WASHINGTON — House Speaker Nancy Pelosi on Tuesday said the House will remain in session until lawmakers come to an agreement on the next COVID-19 relief bill.
We have to stay here until we have a bill,” a Democratic aid said Pelosi told her colleagues on a morning conference call.
In August, talks between House Democrats and Republicans broke down over the hotly contested bill and most political watchers announced little faith that an agreement could be reached by Election Day.
But this week Democrats signed off on a $1.5 trillion rescue package endorsed by the Problem Solvers Caucus, a group of about 50 lawmakers who seek bipartisan solutions. An approximately $650 billion Senate GOP plan failed last week due to Democratic opposition.
The plan contains many elements of COVID rescue packages devised by both Democrats and Republicans and includes funding to schools, state and local governments, and renewal of lapsed COVID-related unemployment benefits but the price is significantly less than an unspecified $2.2 trillion figure originally demanded by Pelosi, but sources say Democrats are now willing to compromise,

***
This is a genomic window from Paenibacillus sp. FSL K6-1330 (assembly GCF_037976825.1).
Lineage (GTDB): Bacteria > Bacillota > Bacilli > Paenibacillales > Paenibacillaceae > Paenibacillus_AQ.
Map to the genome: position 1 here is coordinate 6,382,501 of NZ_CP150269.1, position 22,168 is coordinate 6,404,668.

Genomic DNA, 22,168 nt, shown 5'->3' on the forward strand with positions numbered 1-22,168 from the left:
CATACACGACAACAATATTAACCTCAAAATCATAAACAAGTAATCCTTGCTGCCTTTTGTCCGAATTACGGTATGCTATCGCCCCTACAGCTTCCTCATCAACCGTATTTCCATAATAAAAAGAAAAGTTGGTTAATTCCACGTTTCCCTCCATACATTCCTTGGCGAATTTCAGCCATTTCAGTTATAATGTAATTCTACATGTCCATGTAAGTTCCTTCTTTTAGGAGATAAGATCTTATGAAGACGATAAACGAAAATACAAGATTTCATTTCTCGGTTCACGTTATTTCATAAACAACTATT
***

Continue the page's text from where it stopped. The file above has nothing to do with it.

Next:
“This is how Congress is supposed to work,” said Rep. Dusty Johnson, R-S.D., a member of the Problem Solvers Caucus.
“We believe that getting to a compromise is absolutely essential,” No. 2 House Democrat Steny Hoyer of Maryland told the media on Tuesday. “Getting to a compromise that does not deal with the problems, however, is not useful, because the longer you delay addressing many of the problems, the greater you weaken both the economy and the response to COVID-19.”